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EXCLUSIVE: Interview With Sam Leccia

EDITOR'S NOTE: This interview occurred less than 24 hours before it was announced that Torano Family Cigars was being acquired by General Cigar Company.

Jon and Sam LecciaI had been looking forward to attending the Leccia event at DeCuba Cigars in Daphne, AL for a couple of months. But as the day grew near, it looked like I might have to miss the event due to work. I had sort of put it out of my mind.

Thankfully, I caught a break at the last minute. Work eased up, and I found I was able to go.

I didn’t know much about the Leccia product, other than the fact that I had tried the two lines they had been producing - the white label and the black label.

Leccia has become known for using complex blends of tobacco in his cigars, making use of tobaccos from four to five countries in each of his lines. The Black blend uses tobaccos from the Dominican Republic, Nicaragua, Brazil and America. The White blend uses tobaccos from the Dominican Republic, Nicaragua, Africa and America. Of the two lines, I have found I prefer the White blend, as it is spicier in my opinion.

Sam Leccia, owner and blender of Leccia Cigars, has recently unveiled a third blend which sounds very promising - the Luchador. This new line consists of tobacco from five different regions, with a San Andres wrapper, Equadorian Habano binder, and long fillers of Pennslyvania Ligero, Honduras Ligero and Nicaraguan Ometepe. Interesting!!!

As I arrived at the event, I was greeted by all of the “Usual Suspects” - my Saturday crew of cigar buddies from DeCuba, along with a special surprise, that of seeing an old friend in the cigar business, Armando Lapido of Torano Cigars. I had forgotten that Torano is the distributor for Leccia Cigars. Armando introduced me to Sam Leccia who, once things calmed a bit, graciously agreed to sit down with me for a few minutes to answer a few questions .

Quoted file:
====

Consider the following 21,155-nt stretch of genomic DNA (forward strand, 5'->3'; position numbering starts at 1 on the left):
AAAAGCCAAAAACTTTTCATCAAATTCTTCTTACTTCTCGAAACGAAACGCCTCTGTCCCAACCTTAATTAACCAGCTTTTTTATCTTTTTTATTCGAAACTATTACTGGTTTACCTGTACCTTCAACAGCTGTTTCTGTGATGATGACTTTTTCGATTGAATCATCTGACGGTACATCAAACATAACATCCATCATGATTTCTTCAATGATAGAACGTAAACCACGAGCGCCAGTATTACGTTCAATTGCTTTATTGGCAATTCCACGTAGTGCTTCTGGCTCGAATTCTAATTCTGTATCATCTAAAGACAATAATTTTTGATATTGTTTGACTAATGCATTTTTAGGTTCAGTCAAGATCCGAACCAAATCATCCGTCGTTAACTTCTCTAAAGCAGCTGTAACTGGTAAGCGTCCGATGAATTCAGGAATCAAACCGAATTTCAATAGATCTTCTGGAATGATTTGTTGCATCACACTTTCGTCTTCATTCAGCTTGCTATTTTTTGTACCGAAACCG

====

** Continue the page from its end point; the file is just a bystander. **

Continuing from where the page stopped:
I took advantage of Sam’s “busy time” to mingle about and enjoy the event, and proceeded to pick up a sampler of the Leccia line. Lighting up one of the new Luchadors, I enjoyed it from the very first draw. There was a nice hit of spice right from the beginning before the cigar took me for a roller coaster ride (a fun ride indeed!) of different flavors and strengths, ebbing and flowing between medium and full. While enjoying the Luchador, I was able to chat with my old friend Armando, catching up on some industry news as well as news regarding mutual friends in and out of the business.

Finally, as things started to settle down, I found the opportunity to sit down and chat with Sam Leccia, a very personable, energetic and gracious person with an obvious passion for what he does. Here are the highlights of what we discussed...
JA: Sam, tell me a little about yourself. How did you get started in this business?

SL: Well, 20140910 184750it started out as a hobby. About 15 years ago, I was in the liquor wholesale/retail business and enjoyed smoking cigars while relaxing, much like any other cigar smoker. My personality led me to taking my cigars apart - actually cutting them up, taking the different tobaccos and reblending them to create different flavor profiles to suit my tastes. That same personality led me to to experimenting and trying to learn everything I possibly could about how to put different tobaccos together and create something special.